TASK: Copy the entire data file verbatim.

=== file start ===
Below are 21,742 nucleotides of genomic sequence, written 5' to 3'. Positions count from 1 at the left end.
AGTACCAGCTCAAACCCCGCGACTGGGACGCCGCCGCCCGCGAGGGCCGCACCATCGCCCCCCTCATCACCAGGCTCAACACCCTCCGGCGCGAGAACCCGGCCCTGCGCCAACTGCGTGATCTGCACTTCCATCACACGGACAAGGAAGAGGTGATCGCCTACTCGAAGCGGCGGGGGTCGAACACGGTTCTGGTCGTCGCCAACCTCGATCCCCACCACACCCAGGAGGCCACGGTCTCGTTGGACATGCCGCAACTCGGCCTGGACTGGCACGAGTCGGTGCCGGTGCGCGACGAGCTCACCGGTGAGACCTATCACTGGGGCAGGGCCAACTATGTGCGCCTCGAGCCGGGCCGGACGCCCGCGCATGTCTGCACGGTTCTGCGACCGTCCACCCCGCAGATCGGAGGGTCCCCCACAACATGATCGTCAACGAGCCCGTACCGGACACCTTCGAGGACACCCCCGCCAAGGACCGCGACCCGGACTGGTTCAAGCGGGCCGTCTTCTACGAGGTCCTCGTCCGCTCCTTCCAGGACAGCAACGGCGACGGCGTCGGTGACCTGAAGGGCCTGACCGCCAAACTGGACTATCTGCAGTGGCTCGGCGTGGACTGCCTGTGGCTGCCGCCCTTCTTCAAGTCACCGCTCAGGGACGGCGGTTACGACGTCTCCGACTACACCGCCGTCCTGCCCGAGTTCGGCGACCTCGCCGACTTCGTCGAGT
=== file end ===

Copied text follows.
Below are 21,742 nucleotides of genomic sequence, written 5' to 3'. Positions count from 1 at the left end.
AGTACCAGCTCAAACCCCGCGACTGGGACGCCGCCGCCCGCGAGGGCCGCACCATCGCCCCCCTCATCACCAGGCTCAACACCCTCCGGCGCGAGAACCCGGCCCTGCGCCAACTGCGTGATCTGCACTTCCATCACACGGACAAGGAAGAGGTGATCGCCTACTCGAAGCGGCGGGGGTCGAACACGGTTCTGGTCGTCGCCAACCTCGATCCCCACCACACCCAGGAGGCCACGGTCTCGTTGGACATGCCGCAACTCGGCCTGGACTGGCACGAGTCGGTGCCGGTGCGCGACGAGCTCACCGGTGAGACCTATCACTGGGGCAGGGCCAACTATGTGCGCCTCGAGCCGGGCCGGACGCCCGCGCATGTCTGCACGGTTCTGCGACCGTCCACCCCGCAGATCGGAGGGTCCCCCACAACATGATCGTCAACGAGCCCGTACCGGACACCTTCGAGGACACCCCCGCCAAGGACCGCGACCCGGACTGGTTCAAGCGGGCCGTCTTCTACGAGGTCCTCGTCCGCTCCTTCCAGGACAGCAACGGCGACGGCGTCGGTGACCTGAAGGGCCTGACCGCCAAACTGGACTATCTGCAGTGGCTCGGCGTGGACTGCCTGTGGCTGCCGCCCTTCTTCAAGTCACCGCTCAGGGACGGCGGTTACGACGTCTCCGACTACACCGCCGTCCTGCCCGAGTTCGGCGACCTCGCCGACTTCGTCGAGT